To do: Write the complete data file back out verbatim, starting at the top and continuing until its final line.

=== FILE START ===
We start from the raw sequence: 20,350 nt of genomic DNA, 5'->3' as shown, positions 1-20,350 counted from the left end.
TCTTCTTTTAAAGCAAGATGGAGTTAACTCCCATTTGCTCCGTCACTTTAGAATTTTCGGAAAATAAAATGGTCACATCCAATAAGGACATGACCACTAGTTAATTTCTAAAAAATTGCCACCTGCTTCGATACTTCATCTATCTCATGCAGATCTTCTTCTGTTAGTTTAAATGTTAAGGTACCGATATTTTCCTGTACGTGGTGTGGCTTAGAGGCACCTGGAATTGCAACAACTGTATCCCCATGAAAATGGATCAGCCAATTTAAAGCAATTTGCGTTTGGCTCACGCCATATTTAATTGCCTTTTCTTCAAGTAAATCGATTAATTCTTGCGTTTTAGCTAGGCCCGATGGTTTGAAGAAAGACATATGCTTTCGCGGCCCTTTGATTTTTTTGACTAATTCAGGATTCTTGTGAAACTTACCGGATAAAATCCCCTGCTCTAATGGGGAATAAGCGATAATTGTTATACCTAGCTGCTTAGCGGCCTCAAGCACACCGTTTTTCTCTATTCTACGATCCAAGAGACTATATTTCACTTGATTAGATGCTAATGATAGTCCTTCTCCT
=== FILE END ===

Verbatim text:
We start from the raw sequence: 20,350 nt of genomic DNA, 5'->3' as shown, positions 1-20,350 counted from the left end.
TCTTCTTTTAAAGCAAGATGGAGTTAACTCCCATTTGCTCCGTCACTTTAGAATTTTCGGAAAATAAAATGGTCACATCCAATAAGGACATGACCACTAGTTAATTTCTAAAAAATTGCCACCTGCTTCGATACTTCATCTATCTCATGCAGATCTTCTTCTGTTAGTTTAAATGTTAAGGTACCGATATTTTCCTGTACGTGGTGTGGCTTAGAGGCACCTGGAATTGCAACAACTGTATCCCCATGAAAATGGATCAGCCAATTTAAAGCAATTTGCGTTTGGCTCACGCCATATTTAATTGCCTTTTCTTCAAGTAAATCGATTAATTCTTGCGTTTTAGCTAGGCCCGATGGTTTGAAGAAAGACATATGCTTTCGCGGCCCTTTGATTTTTTTGACTAATTCAGGATTCTTGTGAAACTTACCGGATAAAATCCCCTGCTCTAATGGGGAATAAGCGATAATTGTTATACCTAGCTGCTTAGCGGCCTCAAGCACACCGTTTTTCTCTATTCTACGATCCAAGAGACTATATTTCACTTGATTAGATGCTAATGATAGTCCTTCTCCT